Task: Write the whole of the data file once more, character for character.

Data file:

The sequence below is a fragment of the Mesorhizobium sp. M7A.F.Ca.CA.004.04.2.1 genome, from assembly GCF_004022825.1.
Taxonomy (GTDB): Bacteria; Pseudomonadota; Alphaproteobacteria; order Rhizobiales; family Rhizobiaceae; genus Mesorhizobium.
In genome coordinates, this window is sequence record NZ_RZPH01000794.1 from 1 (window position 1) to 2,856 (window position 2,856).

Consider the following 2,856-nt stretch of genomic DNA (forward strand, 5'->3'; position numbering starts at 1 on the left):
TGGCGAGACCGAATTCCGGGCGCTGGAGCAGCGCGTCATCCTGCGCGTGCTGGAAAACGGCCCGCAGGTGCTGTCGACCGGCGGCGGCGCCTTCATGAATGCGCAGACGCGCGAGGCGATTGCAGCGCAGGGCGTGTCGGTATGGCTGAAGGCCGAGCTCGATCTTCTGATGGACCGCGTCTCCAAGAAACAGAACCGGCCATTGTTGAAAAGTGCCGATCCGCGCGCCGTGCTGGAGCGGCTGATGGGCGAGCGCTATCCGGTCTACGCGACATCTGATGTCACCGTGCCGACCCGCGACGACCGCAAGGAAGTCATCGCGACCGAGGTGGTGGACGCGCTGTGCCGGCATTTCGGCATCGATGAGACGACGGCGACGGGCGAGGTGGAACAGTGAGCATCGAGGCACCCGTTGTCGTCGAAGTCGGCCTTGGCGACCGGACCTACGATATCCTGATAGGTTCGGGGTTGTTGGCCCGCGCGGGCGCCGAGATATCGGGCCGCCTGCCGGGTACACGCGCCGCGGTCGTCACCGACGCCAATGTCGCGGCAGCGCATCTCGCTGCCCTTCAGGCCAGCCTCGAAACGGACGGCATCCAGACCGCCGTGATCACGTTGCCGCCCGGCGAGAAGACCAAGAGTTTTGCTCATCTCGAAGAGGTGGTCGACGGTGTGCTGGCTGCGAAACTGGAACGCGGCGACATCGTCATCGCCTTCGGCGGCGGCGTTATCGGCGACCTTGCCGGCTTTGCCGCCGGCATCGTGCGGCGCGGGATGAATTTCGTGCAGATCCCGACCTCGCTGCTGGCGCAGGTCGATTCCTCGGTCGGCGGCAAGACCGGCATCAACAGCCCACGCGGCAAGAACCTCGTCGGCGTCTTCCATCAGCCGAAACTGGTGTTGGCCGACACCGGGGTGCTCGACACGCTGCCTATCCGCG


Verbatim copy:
The sequence below is a fragment of the Mesorhizobium sp. M7A.F.Ca.CA.004.04.2.1 genome, from assembly GCF_004022825.1.
Taxonomy (GTDB): Bacteria; Pseudomonadota; Alphaproteobacteria; order Rhizobiales; family Rhizobiaceae; genus Mesorhizobium.
In genome coordinates, this window is sequence record NZ_RZPH01000794.1 from 1 (window position 1) to 2,856 (window position 2,856).

Consider the following 2,856-nt stretch of genomic DNA (forward strand, 5'->3'; position numbering starts at 1 on the left):
TGGCGAGACCGAATTCCGGGCGCTGGAGCAGCGCGTCATCCTGCGCGTGCTGGAAAACGGCCCGCAGGTGCTGTCGACCGGCGGCGGCGCCTTCATGAATGCGCAGACGCGCGAGGCGATTGCAGCGCAGGGCGTGTCGGTATGGCTGAAGGCCGAGCTCGATCTTCTGATGGACCGCGTCTCCAAGAAACAGAACCGGCCATTGTTGAAAAGTGCCGATCCGCGCGCCGTGCTGGAGCGGCTGATGGGCGAGCGCTATCCGGTCTACGCGACATCTGATGTCACCGTGCCGACCCGCGACGACCGCAAGGAAGTCATCGCGACCGAGGTGGTGGACGCGCTGTGCCGGCATTTCGGCATCGATGAGACGACGGCGACGGGCGAGGTGGAACAGTGAGCATCGAGGCACCCGTTGTCGTCGAAGTCGGCCTTGGCGACCGGACCTACGATATCCTGATAGGTTCGGGGTTGTTGGCCCGCGCGGGCGCCGAGATATCGGGCCGCCTGCCGGGTACACGCGCCGCGGTCGTCACCGACGCCAATGTCGCGGCAGCGCATCTCGCTGCCCTTCAGGCCAGCCTCGAAACGGACGGCATCCAGACCGCCGTGATCACGTTGCCGCCCGGCGAGAAGACCAAGAGTTTTGCTCATCTCGAAGAGGTGGTCGACGGTGTGCTGGCTGCGAAACTGGAACGCGGCGACATCGTCATCGCCTTCGGCGGCGGCGTTATCGGCGACCTTGCCGGCTTTGCCGCCGGCATCGTGCGGCGCGGGATGAATTTCGTGCAGATCCCGACCTCGCTGCTGGCGCAGGTCGATTCCTCGGTCGGCGGCAAGACCGGCATCAACAGCCCACGCGGCAAGAACCTCGTCGGCGTCTTCCATCAGCCGAAACTGGTGTTGGCCGACACCGGGGTGCTCGACACGCTGCCTATCCGCG